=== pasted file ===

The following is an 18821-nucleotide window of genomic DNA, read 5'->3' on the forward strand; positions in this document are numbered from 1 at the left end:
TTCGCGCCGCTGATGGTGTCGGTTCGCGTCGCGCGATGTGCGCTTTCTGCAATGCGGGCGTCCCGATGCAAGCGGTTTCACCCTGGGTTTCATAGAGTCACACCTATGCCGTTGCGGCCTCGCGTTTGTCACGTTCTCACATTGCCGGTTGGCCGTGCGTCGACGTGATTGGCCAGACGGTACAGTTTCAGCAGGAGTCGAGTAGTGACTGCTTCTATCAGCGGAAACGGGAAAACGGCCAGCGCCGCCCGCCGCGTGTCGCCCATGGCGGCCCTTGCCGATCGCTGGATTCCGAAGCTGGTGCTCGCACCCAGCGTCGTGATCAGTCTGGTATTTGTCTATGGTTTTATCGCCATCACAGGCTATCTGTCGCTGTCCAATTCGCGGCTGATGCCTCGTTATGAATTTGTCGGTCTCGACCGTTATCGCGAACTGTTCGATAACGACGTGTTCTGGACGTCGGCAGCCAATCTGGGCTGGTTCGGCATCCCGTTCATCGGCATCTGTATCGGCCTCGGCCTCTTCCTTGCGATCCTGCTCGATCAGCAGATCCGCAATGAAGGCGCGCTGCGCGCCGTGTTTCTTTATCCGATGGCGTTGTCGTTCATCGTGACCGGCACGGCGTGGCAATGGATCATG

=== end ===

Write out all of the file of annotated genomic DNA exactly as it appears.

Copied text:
The following is an 18821-nucleotide window of genomic DNA, read 5'->3' on the forward strand; positions in this document are numbered from 1 at the left end:
TTCGCGCCGCTGATGGTGTCGGTTCGCGTCGCGCGATGTGCGCTTTCTGCAATGCGGGCGTCCCGATGCAAGCGGTTTCACCCTGGGTTTCATAGAGTCACACCTATGCCGTTGCGGCCTCGCGTTTGTCACGTTCTCACATTGCCGGTTGGCCGTGCGTCGACGTGATTGGCCAGACGGTACAGTTTCAGCAGGAGTCGAGTAGTGACTGCTTCTATCAGCGGAAACGGGAAAACGGCCAGCGCCGCCCGCCGCGTGTCGCCCATGGCGGCCCTTGCCGATCGCTGGATTCCGAAGCTGGTGCTCGCACCCAGCGTCGTGATCAGTCTGGTATTTGTCTATGGTTTTATCGCCATCACAGGCTATCTGTCGCTGTCCAATTCGCGGCTGATGCCTCGTTATGAATTTGTCGGTCTCGACCGTTATCGCGAACTGTTCGATAACGACGTGTTCTGGACGTCGGCAGCCAATCTGGGCTGGTTCGGCATCCCGTTCATCGGCATCTGTATCGGCCTCGGCCTCTTCCTTGCGATCCTGCTCGATCAGCAGATCCGCAATGAAGGCGCGCTGCGCGCCGTGTTTCTTTATCCGATGGCGTTGTCGTTCATCGTGACCGGCACGGCGTGGCAATGGATCATG